The Japanese Beetle, a.k.a “June Bug” is out in full force throughout the Midwest causing damage to young trees and tender shrubs. Every morning before work, I take a walk around my yard and inspect and enjoy my lawn, trees, shrubs and flowers. I do this, first off, because I am a fanatic, secondly, because I enjoy my landscape and thirdly, and most importantly, because I want to ensure everything is in good health.
On Wednesday morning (July 9th) I took my morning stroll and noticed nothing out of the ordinary. But Thursday morning, I awoke to find…
…Hundreds of Japanese beetles had infested the small river birch in my backyard and had already nearly defoliated the top 50% of the tree. Those Bastards!!!!!
I didn’t have any ornamental landscape insecticide handy, but I did have some general liquid insecticide available that I use to spray around my doors and windows to keep ants out. I used the spray to hit those little punks direct and was able to stave off the attack until I could get the right product and apply that evening.
Now I would NEVER recommend you use products on your trees and shrubs that are not designed or approved for that use. I am merely letting you know how serious this problem can become if left for more than 24 hrs.
In case you are wondering, Jap Beetles are the adult stage of that nasty grub worm that infests and destroys lawns in the late summer and fall. These little buggers are the “perfect storm of bugs” as they damage everything underground as well as high up in the trees.
I can usually judge how bad the Japanese Beetle problem will be in a given year based on how many of them end up drowned in my pool skimmer, and this year has been the worst in my unscientific records. If you live near a cornfield like I do, you will have an even bigger problem.
Jap Beetles are “skeltonizing insects,” meaning they eat all of the soft leaf tissue out from between the leaf veins. As you can imagine, this weakens the affected plant because a leaf with no surface area can’t photosynthesize properly, robbing the tree or shrub of sugars, eventually killing it.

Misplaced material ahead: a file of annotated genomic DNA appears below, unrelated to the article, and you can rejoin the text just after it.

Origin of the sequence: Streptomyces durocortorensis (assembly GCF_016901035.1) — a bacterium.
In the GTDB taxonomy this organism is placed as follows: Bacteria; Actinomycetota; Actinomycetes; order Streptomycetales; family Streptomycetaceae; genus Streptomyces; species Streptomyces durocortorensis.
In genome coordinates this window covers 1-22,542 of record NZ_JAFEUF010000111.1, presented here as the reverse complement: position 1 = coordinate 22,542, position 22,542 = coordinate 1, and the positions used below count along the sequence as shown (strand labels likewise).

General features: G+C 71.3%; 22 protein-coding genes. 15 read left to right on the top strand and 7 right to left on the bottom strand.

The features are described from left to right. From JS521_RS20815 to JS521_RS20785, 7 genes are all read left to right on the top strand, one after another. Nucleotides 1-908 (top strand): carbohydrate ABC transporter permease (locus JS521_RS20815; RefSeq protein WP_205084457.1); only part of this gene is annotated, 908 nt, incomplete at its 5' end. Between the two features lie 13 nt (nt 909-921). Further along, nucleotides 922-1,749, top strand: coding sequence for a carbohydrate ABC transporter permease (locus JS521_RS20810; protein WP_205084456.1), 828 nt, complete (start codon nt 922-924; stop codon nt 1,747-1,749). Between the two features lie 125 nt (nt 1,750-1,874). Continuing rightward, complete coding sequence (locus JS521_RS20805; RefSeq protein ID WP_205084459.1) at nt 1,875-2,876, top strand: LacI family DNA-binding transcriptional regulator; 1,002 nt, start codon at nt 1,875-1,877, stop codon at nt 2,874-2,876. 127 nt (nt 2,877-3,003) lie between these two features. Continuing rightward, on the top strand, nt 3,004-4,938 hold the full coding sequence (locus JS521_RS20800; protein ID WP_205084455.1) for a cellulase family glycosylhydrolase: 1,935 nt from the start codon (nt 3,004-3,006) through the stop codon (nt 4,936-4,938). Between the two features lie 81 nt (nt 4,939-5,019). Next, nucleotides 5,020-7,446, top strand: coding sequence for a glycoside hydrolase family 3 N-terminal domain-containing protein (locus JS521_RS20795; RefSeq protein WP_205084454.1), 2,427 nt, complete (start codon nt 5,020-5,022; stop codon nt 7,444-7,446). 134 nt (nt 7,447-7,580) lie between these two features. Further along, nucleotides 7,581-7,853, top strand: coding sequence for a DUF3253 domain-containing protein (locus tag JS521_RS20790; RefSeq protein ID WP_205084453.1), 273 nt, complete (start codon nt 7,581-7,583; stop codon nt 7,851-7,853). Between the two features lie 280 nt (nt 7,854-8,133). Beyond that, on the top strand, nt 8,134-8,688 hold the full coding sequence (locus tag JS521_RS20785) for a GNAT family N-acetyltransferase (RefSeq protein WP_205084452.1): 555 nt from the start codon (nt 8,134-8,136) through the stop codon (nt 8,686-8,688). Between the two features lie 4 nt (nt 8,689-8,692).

The best control for these Japanese beetle infestations is to use a product that works systemically, meaning the root system of the plant takes the product in, creating an effective “shield” when beetles attempt to feed. Bayer Advanced makes a great systemic control that you mix with water and pour around the root system of the most vulnerable trees and shrubs. However, if you have a case like mine where you need immediate control, Spectricide makes a product called “Immunox” that works well as a direct kill by spraying it on the leaves. It comes in premixed spray bottles, or you can buy concentrate and mix in a pump sprayer for bigger jobs.
I recommend buying the concentrate, mixing in a pump sprayer and covering the leaves on the top AND bottom throughout the hot months of summer. Three treatments of Immunox spaced 3 weeks apart should be sufficient… BUT READ THE LABEL before you go doing everything I say! Keep in mind that beetles will attack young trees first as they are more tender!
Another very effective control for Japanese Beetles is Talstar. It works well and can also be used on your other trees and shrubs as well as your lawn to kill ants, flease, mosquitoes, spiders and mites.
On a final note, those “beetle bags” you can get will do a great job of attracting, trapping and killing Japanese Beetles, but you have to wonder how many bites they take of your precious and expensive landscaping on their way to the party in the bag?!?! Those bags just might effectively create a block party of beetles, eating up everything in their path on their way to destruction in the bag as they die with a full stomach!
Here is a list of plants that are very susceptible to Japanese Beetle attacks.
1. American linden
4. Japanese maple
5. Norway maple
7. Crape myrtle
8. Pin oak
10. Purple Plum, Apricot, Cherry, Peach
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